Human tumorigenesis is associated with the accumulation of mutations both in oncogenes and in tumour suppressor genes. But in no common adult cancer have the mutations that are critical in the early stages of the tumorigenic process been defined. We have attempted to determine if mutations of the APC gene play such a role in human colorectal tumours, which evolve from small benign tumours (adenomas) to larger malignant tumours (carcinomas) over the course of several decades. Here we report that sequence analysis of 41 colorectal tumours revealed that the majority of colorectal carcinomas (60%) and adenomas (63%) contained a mutated APC gene. Furthermore, the APC gene met two criteria of importance for tumour initiation. First, mutations of this gene were found in the earliest tumours that could be analysed, including adenomas as small as 0.5 cm in diameter. Second, the frequency of such mutations remained constant as tumours progressed from benign to malignant stages. These data provide strong evidence that mutations of the APC gene play a major role in the early development of colorectal neoplasms.
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              Epigenetic inactivation of SFRP genes allows constitutive WNT signaling in colorectal cancer.

              Aberrant WNT pathway signaling is an early progression event in 90% of colorectal cancers. It occurs through mutations mainly of APC and less often of CTNNB1 (encoding beta-catenin) or AXIN2 (encoding axin-2, also known as conductin). These mutations allow ligand-independent WNT signaling that culminates in abnormal accumulation of free beta-catenin in the nucleus. We previously identified frequent promoter hypermethylation and gene silencing of the genes encoding secreted frizzled-related proteins (SFRPs) in colorectal cancer. SFRPs possess a domain similar to one in the WNT-receptor frizzled proteins and can inhibit WNT receptor binding to downregulate pathway signaling during development. Here we show that restoration of SFRP function in colorectal cancer cells attenuates WNT signaling even in the presence of downstream mutations. We also show that the epigenetic loss of SFRP function occurs early in colorectal cancer progression and may thus provide constitutive WNT signaling that is required to complement downstream mutations in the evolution of colorectal cancer.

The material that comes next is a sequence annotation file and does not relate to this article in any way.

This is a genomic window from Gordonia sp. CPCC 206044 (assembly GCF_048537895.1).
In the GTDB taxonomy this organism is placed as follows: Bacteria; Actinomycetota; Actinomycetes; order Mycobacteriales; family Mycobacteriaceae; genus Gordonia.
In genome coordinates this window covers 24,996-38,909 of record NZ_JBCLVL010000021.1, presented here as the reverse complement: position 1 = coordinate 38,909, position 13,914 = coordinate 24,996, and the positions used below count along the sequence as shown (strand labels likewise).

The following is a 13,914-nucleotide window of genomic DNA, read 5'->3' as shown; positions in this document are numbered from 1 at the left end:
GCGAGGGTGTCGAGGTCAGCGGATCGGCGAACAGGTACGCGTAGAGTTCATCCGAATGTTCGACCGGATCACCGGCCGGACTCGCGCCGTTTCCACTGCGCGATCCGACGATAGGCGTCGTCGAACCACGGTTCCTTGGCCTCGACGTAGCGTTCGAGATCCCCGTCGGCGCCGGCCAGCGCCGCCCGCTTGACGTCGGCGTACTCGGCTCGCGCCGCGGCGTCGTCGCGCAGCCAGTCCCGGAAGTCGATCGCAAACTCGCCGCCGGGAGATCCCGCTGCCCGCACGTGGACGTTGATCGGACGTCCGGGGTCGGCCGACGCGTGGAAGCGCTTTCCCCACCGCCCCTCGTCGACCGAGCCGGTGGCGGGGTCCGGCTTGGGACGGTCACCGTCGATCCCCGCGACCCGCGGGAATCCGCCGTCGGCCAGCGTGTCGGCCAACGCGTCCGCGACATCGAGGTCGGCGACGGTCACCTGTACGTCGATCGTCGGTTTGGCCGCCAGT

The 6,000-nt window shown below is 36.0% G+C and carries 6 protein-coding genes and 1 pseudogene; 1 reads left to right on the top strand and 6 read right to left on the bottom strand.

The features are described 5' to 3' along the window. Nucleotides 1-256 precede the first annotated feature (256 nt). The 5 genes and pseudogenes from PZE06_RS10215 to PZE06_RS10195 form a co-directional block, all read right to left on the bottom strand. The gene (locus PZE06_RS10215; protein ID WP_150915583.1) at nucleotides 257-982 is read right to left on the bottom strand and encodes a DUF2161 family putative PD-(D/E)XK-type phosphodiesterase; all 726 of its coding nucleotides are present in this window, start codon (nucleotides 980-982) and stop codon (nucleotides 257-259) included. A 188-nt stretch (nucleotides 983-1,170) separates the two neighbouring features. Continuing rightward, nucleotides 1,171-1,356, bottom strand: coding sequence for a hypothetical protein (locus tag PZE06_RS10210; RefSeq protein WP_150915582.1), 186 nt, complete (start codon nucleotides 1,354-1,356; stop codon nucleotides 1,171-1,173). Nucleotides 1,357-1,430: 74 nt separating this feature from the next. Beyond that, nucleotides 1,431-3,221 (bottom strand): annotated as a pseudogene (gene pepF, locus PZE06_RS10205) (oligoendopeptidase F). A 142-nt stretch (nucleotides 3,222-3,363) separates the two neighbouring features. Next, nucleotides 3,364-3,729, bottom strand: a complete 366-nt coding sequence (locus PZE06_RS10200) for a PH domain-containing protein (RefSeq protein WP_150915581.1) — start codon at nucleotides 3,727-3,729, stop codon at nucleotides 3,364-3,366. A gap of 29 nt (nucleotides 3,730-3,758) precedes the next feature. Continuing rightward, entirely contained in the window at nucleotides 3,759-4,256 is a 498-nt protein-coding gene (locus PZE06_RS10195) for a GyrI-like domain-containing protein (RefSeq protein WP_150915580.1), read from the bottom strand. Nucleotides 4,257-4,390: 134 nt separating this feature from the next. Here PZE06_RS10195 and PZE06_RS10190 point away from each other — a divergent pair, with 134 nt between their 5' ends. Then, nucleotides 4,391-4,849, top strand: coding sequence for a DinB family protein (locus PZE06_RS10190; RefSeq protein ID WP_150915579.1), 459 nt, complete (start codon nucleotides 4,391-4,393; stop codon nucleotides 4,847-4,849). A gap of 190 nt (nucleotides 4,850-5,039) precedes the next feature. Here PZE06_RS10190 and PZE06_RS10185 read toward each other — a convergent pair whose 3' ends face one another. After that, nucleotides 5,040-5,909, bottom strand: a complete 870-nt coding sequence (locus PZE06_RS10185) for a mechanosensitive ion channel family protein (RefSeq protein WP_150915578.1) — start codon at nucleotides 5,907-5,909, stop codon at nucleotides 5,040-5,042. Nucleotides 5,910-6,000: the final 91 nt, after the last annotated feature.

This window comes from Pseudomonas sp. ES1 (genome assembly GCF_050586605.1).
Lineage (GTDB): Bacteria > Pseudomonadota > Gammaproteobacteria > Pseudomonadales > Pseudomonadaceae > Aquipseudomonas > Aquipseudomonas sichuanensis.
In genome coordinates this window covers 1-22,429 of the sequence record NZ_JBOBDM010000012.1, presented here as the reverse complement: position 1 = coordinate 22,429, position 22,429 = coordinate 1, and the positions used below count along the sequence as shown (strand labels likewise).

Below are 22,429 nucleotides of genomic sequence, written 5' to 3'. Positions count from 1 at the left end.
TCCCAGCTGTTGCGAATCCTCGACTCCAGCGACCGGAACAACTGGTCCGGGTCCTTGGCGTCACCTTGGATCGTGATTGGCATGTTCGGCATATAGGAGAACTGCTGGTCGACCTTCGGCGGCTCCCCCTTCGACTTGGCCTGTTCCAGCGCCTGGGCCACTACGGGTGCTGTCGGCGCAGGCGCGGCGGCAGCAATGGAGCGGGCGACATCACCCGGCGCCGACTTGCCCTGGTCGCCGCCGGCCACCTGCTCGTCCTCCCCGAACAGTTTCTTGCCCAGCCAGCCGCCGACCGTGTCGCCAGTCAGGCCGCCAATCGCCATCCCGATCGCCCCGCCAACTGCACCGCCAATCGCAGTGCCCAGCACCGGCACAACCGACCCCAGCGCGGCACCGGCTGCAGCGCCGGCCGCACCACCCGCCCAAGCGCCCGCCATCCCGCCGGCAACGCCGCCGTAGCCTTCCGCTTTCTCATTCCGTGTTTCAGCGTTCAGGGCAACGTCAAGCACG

Author and article information

                J Invest Dermatol
                J. Invest. Dermatol.
                The Journal of investigative dermatology
                12 August 2014
                24 March 2014
                October 2014
                15 February 2016
                : 134
                : 10
                : 2630-2638
                [1 ]Division of Cancer Research, University of Dundee, Dundee, UK
                [2 ]Centre for Cutaneous Research, Barts and the London School of Medicine and Dentistry, Queen Mary University of London, London, UK
                [3 ]Eastern Sequence and Informatics Hub (EASIH), University of Cambridge, Laboratory Block Addenbrooke’s Hospital, Cambridge, UK
                [4 ]Department of Dermatology, University of California, San Francisco, CA, USA
                [5 ]Department of Pathology, Brigham and Women’s Hospital and Harvard Medical School, Boston, MA, USA
                [6 ]Department of Cellular Pathology, Barts Health NHS Trust, London, UK
                Author notes
                [* ]Correspondence: Andrew P South, Jacqui Wood Cancer Centre, Ninewells Hospital and Medical School, Dundee, DD1 9SY

                Author Contributions A.P.S., I.M.L., C.A.H., C.M.P., and K.J.P. designed the research and obtained funding. C.A.H., C.M.P. and H.R. collected samples. A.P.S., K.J.P., S.A.W., A.M., D.X., K.S.R and J.H.D. performed the experiments. A.P.S., S.H., N.d.B., M.D., M.J.K, J.C.A. and S.T.A. analyzed the data. A.P.S., K.J.P., C.M.P., C.A.H. and I.M.L. wrote the paper.